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January 22, 1970 - Image 3

Resource type:
Text
Publication:
The Michigan Daily, 1970-01-22

Disclaimer: Computer generated plain text may have errors. Read more about this.

Sax proposes bill for clean environment

5th Wee
Shows at
1, 3,5,7,C

r .

William Faulkner's Pulitzer Prize-Winning
Novel "The Reivers" is now a film!

DIAL
5-6290

"'The Reivers' fills one with a
joyous sense of life and laugh-
ter. A marvelous time is had by
alI."-New York Magazine
Steve McQueen
"The Reivers'
with
SHARON FARRELL
and WILL GEER

By JIM McFERSON
If a bill authored by Law Prof.
Joseph Sax is passed by the
State Legislature, Michigan cit-
izens will have the right to sue
polluters for a cleaner, healthier
environment.
Sax, who spoke yesterday in
the Law Quad, said his bill "will
open the door to creating en-
vironmental common law."
He was also scheduled to
testify last night in Lansing be-
fore the House Committee on
Conservation and Recreation-
the committee which will soon
decide whether or not to send

Sax's bill to the floor of House
for debate.
The bill (H.R. 3055), accord-
ing to Sax, "authorizes the At-
torney General, local govern-
ments and private citizens to go
to court and challenge activities
which infringe the right of the
public to a clean, healthy and
attractive environment."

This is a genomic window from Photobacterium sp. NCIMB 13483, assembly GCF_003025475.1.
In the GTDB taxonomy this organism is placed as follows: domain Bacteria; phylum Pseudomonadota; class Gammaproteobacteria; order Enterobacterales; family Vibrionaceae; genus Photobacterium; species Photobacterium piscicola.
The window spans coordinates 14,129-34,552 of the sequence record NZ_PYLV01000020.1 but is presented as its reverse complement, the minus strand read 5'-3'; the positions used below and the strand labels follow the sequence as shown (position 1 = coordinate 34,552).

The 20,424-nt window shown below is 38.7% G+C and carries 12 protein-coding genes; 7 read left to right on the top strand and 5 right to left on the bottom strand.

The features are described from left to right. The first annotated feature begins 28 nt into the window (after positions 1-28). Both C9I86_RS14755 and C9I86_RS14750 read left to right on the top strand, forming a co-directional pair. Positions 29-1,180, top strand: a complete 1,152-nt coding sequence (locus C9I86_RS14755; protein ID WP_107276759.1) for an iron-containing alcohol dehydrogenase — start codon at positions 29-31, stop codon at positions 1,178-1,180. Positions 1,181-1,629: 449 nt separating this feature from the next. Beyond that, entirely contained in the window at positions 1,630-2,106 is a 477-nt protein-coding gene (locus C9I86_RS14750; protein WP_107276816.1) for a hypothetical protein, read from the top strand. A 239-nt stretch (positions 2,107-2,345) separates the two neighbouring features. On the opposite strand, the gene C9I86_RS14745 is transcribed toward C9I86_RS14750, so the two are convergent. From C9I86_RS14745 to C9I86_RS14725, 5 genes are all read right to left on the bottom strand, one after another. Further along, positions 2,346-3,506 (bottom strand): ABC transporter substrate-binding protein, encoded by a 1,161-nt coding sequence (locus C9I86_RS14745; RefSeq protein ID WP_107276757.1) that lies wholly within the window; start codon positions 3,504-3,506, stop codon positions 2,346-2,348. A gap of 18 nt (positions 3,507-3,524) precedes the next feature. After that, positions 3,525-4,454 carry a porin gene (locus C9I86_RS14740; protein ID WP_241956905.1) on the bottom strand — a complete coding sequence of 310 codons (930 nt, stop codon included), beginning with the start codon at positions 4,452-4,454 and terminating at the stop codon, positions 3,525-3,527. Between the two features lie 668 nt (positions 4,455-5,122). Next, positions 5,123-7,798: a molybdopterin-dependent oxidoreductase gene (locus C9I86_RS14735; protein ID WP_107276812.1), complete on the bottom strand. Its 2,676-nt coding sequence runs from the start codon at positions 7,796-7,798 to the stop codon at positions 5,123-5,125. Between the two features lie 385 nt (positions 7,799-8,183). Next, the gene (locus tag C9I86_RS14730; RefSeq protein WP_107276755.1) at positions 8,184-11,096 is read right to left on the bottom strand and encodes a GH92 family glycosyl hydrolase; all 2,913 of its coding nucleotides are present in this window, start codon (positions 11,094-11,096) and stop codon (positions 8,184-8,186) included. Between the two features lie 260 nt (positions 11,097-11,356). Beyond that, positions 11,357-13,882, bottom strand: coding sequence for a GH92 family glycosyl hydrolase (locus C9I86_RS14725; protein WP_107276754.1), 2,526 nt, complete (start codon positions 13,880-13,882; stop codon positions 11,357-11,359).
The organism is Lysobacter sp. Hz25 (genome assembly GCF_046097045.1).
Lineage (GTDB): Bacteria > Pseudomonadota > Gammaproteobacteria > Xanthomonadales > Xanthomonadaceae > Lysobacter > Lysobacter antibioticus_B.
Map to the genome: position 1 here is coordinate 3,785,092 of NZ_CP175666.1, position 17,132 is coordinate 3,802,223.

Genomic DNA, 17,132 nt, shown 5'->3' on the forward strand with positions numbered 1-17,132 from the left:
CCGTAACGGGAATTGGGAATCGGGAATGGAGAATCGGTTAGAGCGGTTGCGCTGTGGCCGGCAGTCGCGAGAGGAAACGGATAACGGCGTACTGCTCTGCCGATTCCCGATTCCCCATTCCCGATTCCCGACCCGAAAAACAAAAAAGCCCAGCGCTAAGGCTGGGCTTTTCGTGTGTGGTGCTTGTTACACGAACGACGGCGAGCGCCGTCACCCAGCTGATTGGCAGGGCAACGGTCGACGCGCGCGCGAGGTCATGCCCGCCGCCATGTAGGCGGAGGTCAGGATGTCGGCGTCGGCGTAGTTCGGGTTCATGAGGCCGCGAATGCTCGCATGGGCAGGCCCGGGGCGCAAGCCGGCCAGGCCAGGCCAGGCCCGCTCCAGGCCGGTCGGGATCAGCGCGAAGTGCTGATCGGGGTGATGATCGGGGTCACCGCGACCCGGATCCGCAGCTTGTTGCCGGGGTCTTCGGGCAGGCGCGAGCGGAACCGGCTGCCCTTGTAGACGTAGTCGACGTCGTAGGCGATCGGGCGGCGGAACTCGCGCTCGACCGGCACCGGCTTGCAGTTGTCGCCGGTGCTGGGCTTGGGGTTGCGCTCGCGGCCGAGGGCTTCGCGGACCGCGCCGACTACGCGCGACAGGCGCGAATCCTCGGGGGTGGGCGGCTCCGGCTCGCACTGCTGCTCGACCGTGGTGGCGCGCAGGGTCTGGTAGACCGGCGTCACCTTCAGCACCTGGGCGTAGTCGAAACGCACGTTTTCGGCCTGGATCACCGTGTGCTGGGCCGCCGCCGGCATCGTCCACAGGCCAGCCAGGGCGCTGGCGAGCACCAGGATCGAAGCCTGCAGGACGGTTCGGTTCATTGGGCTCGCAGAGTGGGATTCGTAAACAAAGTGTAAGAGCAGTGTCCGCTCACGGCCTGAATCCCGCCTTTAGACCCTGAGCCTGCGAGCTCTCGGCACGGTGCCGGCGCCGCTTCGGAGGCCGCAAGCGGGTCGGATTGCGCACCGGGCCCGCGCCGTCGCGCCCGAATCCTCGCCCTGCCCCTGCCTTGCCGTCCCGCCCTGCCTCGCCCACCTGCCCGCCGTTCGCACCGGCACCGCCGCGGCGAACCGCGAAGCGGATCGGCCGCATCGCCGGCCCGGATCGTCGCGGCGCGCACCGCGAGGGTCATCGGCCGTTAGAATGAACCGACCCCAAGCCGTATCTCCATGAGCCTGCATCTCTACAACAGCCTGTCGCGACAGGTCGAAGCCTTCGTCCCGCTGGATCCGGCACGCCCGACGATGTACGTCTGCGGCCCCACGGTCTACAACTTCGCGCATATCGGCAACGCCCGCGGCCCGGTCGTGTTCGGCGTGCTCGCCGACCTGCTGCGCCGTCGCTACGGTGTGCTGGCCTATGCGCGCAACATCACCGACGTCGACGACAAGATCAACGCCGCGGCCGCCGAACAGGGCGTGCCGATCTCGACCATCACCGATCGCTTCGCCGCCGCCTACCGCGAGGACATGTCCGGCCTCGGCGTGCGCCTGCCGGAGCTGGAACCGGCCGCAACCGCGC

"Courts would be empowered
to take evidence in such cases
and to enter orders prohibiting
or modifying conduct that is
shown to impair or threaten the
quality of environment," he ex-
plained.
The bill, Sax said, "will also

open the way to suit by private
citizens against both public and
private agencies."
A bill of this type is necessary,
Sax said, because at present
there are few statutes which
can be used "to prevent obvious-
ly bad situations."
"Qften a judge wil reach for a
straw to enjoin a violation,"
Sax explained, "and a great
deal of litigation ensues."
Sax said his bill will enable
any judge to prevent damaging
situations more easily and more
quickly. A private citizen will
also find it easier to bring such
a suit, Sax says.

"There are now some laws
allowing aggrieved individuals to
get into court but large com-
panies are usually the only ones
who can do it easily," he added.
Thus a company which is pol-
luting the environment is often
the only body that can get into
court.
Since the bill will make it
easier for public agencies to be
sued, several state agencies have
already announced opposition to
the bill.
"They see themselves as tar-
gets," Sax said. "Att. Gen. Frank
Kelley, who also opposes the bill,

does so because these agencies
are his clients."
"Politically, the situation is
very uncertain," Sax added. Mil-
liken has not yet committed
himself nor has State Repre-
sentative Raymond Smit (R-
Ann Arbor).
Therefore, Sax said, swift
passage of the bill is one an-
swer to environmental pollution.
"The old way of waiting for dis-
aster and them legislating is a
luxury we can ill afford in
coping with the problems of the
environment," he said.

PREMIERE MONDAY!
THE UNIVERSIY:
OF MICHIGAN 00 00000000
PROFESSIONAL
THE1uTRlILI

I

Prof. Sax

the
news today
by T he Assocta ted Tress and College Press Service

Sitiiitan

ti1

pal4e .three

JANUARY 26 - 31

ULS. 'rsfessiumaesl I'reierc I

JOSE TRIANA'S

I
I

1966 Royal Shakespeare Company
" Success in London!
Prize-Winning Play of the
American University Theatre
Festival!

bl

"Fascinating-bold-innovative!"
-Boston Herald
"Unique-marvelous sense of
mood-rewarding!"
-Washington Post

I